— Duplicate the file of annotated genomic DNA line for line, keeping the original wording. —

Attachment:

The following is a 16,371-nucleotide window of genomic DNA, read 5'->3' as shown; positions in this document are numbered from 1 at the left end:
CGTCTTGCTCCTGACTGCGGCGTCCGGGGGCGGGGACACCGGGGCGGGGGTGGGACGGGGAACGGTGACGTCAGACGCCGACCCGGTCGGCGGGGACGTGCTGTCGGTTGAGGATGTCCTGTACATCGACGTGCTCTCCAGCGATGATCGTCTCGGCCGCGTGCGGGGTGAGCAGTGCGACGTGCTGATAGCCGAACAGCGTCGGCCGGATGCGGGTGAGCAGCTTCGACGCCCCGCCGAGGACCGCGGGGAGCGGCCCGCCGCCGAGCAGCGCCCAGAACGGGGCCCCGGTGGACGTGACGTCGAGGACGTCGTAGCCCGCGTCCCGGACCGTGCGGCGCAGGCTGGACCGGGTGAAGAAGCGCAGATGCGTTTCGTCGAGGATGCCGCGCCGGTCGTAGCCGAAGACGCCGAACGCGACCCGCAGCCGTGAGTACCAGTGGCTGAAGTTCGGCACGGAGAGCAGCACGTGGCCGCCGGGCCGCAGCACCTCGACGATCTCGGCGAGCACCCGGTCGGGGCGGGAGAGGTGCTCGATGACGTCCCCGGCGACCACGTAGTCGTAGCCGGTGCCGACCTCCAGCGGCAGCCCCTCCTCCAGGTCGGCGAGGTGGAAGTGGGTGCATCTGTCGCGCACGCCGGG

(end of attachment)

The following is a 16,371-nucleotide window of genomic DNA, read 5'->3' as shown; positions in this document are numbered from 1 at the left end:
CGTCTTGCTCCTGACTGCGGCGTCCGGGGGCGGGGACACCGGGGCGGGGGTGGGACGGGGAACGGTGACGTCAGACGCCGACCCGGTCGGCGGGGACGTGCTGTCGGTTGAGGATGTCCTGTACATCGACGTGCTCTCCAGCGATGATCGTCTCGGCCGCGTGCGGGGTGAGCAGTGCGACGTGCTGATAGCCGAACAGCGTCGGCCGGATGCGGGTGAGCAGCTTCGACGCCCCGCCGAGGACCGCGGGGAGCGGCCCGCCGCCGAGCAGCGCCCAGAACGGGGCCCCGGTGGACGTGACGTCGAGGACGTCGTAGCCCGCGTCCCGGACCGTGCGGCGCAGGCTGGACCGGGTGAAGAAGCGCAGATGCGTTTCGTCGAGGATGCCGCGCCGGTCGTAGCCGAAGACGCCGAACGCGACCCGCAGCCGTGAGTACCAGTGGCTGAAGTTCGGCACGGAGAGCAGCACGTGGCCGCCGGGCCGCAGCACCTCGACGATCTCGGCGAGCACCCGGTCGGGGCGGGAGAGGTGCTCGATGACGTCCCCGGCGACCACGTAGTCGTAGCCGGTGCCGACCTCCAGCGGCAGCCCCTCCTCCAGGTCGGCGAGGTGGAAGTGGGTGCATCTGTCGCGCACGCCGGG